There is a solution but it involves a streamer like a raspberry pi that is connected to your dac and receives data from a Nas, which is in essence a Network Attached Harddrive (storage is the official term). If you plug in a usb thumb drive or harddisk via usb the raspberry pi's playback software might automatically recognise that as well, although I'm not 100% sure, as I never did that.

Btw: playback quality this way is at least as good as the best cd transport.
 

dc655321

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Thank you, yes, I use Exclusive Access (Hog Mode) just as you show but it doesn't solve the problem. So there's no way to bypass Core Audio, then? If that's the source of the problem, then it seems like there's no solution but to continue using the transport->DAC chain, as opposed to the hard drive->VOX->DAC chain.

I don’t see where/how you’ve established that there is a actual problem here to solve.

i.e. is this another listening “test” with no controls on loudness between sources?
 

voodooless

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Hog mode should give you bit perfect audio. If its still sounds different, then the rip might not be good, or the high-res version is a different master than the one you are used to, or the most likely thing: your imagination it.
 
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RZangpo2

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Hog mode should give you bit perfect audio. If its still sounds different, then the rip might not be good, or the high-res version is a different master than the one you are used to, or the most likely thing: your imagination it.
Perhaps, but it seems more likely to me that there's a source of noise somewhere along the line. Playback via the hard drive->VOX->DAC chain is somewhat flat and grainy compared to that via the transport->DAC, which indicates noise to me.

The reason I suspect the Core Audio driver is that, based on memory, I believe Direct Mode sounded better. (Direct Mode doesn't exist anymore, so I can't do a real-time comparison.) Audirvana at one time had both Hog Mode and Direct Mode, so they must not be the same thing.

I'm playing back the same CDs, so the question of different masterings doesn't enter into it. Don't think there's anything wrong with the rips, either.
 
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voodooless

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Perhaps, but it seems more likely to me that there's a source of noise somewhere along the line. Playback via the hard drive->VOX->DAC chain is somewhat flat and grainy compared to that via the transport->DAC, which indicates noise to me.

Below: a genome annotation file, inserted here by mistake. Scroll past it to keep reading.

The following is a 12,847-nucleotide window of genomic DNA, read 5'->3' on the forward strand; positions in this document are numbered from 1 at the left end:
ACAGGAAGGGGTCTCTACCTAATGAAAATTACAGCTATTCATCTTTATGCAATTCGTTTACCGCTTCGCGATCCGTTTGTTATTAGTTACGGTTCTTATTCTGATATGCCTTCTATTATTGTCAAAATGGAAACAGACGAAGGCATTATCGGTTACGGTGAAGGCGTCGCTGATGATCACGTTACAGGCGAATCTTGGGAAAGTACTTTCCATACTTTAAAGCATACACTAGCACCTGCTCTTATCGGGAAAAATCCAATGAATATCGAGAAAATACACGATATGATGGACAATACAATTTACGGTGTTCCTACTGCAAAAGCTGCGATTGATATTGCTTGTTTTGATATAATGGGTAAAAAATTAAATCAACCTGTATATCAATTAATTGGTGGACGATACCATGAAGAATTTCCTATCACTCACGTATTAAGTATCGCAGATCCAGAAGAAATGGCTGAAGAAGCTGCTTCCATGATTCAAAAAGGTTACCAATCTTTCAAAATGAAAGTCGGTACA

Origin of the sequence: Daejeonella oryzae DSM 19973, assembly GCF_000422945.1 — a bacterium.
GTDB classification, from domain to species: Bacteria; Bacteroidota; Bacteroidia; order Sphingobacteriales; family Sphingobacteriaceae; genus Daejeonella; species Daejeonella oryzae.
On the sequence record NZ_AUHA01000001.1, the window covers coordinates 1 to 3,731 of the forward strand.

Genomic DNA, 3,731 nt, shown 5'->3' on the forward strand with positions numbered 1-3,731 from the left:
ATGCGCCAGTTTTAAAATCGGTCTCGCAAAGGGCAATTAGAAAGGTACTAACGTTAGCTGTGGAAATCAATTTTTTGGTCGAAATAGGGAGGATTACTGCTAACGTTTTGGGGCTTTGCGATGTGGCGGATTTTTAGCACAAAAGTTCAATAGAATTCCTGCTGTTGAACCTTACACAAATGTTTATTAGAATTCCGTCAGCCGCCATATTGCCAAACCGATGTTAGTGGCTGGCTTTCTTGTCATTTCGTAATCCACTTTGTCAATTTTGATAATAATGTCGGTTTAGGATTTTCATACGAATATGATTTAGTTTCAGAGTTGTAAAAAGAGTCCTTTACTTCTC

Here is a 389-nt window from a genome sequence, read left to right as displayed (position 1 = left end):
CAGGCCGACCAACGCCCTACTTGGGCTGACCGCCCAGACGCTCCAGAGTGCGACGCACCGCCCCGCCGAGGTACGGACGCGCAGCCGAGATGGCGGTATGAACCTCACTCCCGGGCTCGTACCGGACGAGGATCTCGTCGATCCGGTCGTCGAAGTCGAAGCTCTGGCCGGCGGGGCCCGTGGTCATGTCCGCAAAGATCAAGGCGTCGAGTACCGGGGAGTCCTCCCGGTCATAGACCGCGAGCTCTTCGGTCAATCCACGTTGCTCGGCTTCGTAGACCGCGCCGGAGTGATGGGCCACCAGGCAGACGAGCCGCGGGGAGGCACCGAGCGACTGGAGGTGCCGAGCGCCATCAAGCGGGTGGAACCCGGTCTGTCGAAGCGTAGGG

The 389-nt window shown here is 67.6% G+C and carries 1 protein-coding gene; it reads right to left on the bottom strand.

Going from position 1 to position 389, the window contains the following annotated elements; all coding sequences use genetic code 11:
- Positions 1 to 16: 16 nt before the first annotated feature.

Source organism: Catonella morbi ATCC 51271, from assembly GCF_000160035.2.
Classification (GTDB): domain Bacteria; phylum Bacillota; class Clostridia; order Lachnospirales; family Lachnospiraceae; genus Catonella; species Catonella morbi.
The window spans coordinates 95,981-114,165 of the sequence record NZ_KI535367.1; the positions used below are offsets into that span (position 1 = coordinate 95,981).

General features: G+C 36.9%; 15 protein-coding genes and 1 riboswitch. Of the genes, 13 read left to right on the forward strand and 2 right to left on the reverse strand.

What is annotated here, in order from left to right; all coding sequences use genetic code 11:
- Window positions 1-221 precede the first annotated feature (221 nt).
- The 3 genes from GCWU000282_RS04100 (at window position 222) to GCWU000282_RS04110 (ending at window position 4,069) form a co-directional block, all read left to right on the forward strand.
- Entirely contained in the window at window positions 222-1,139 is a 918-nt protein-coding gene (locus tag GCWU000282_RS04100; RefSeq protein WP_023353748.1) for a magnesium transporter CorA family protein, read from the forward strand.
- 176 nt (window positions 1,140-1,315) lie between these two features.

Do you hear noise if you playback silence? If no, there is no noise problem.
The reason I suspect the Core Audio driver is that, based on memory, I believe Direct Mode sounded better. (Direct Mode doesn't exist anymore, so I can't do a real-time comparison.) Audirvana at one time had both Hog Mode and Direct Mode, so they must not be the same thing.
As I said before, Hog mode is bit perfect. The DAC dictates the data transfer rate. It gets the same bits as via your other transport.
I'm playing back the same CDs, so the question of different masterings doesn't enter into it. Don't think there's anything wrong with the rips, either.
Well, then Occam’s razor is probably right once again.
 
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I have Audirvana and Amarra Luxe. I have Neutron on my iphone. I have Plex, Fidelia, and Bitperfect too. I ran Foobar2000 in Wine. I might be forgetting some. I have not tried Roon.

Each of these has had nice features. Neutron is amazing, kinda wish it ran on Mac OS. I tried all of these because each had flaws that were aggravating, or Mac OS eventually broke something. I do still use Plex since it works so well on many systems. It sounds great but it's not bit-perfect AFAIK.

But the one I settled on is Jriver. It has an ugly duckling interface that some people hate, but I find it charming for some reason. It has exclusive access and streams locally on my local network with a decent (though minimalist) browser interface. It does a million things, many that I have not tried.

One Jriver thing I found indispensable: You can create playlists that remove duplicates (the inevitable result of ripping 100s of CDs with iTunes). I have not figured out how to do this with other software.

I can't hear the difference between these apps, with the possible exception of Amarra, which makes some recordings sound better than the others (maybe it's euphonic, and therefore not bit-perfect?).

All this said, I'm really enjoying a return to playing CDs on vintage Sony carousel players from the 1990s.
 
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sq225917

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I've compared the following at various times on the mac into different dacs via USB. Audivarna, itunes/music, bitperfect, Amarra, birdsong, puremusic, fidelia, vox, vlc, real play.

They all sound exactly the same.

One old older dac via macbook pro used to get some noise come through from the mouse polling via the usb sockets, this was groundloop noise caused be leakage of the smps in the magsafe power brick. Fixing this in the psu removed this.

Bit perfect digital sounds the same, unless something else is broken.
 

tuga

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I have a large collection of Redbook CDs (also SACDs, but that's another matter). I play them on a universal disc player, running the digital signal into a Benchmark DAC3 via Toslink or coax.

I've also tried ripping them and playing them back off the hard drive of my MacBook Pro using the VOX player, also into the DAC3, but they don't sound as good this way. That's unfortunate, as I've also purchased and dowloaded hi res PCM files over the years (mostly of classical music), and streaming them from the hard drive is the only way I'm able to play them. I know I'm not getting the best possible SQ this way.

At one point I had the Audirvana player, which had Direct Mode, bypassing the OS X Core Audio driver. Files played back off the hard drive did sound better this way, but at some point, according to Audirvana, OS X no longer supported Direct Mode.

My question is, is the inferior sound quality I'm getting from the MacBook/VOX/DAC3 chain, as compared to the universal player/DAC3 chain, due to the Mac OS X Core Audio driver? And if so, is there anything I can do to bypass it? TIA!

Nothing wrong with using MacOS for music file playback, just use a dedicated high-fidelity player (Audirvana, HQPlayer, etc.) or try BitPerfect, an iTunes/Music add-on: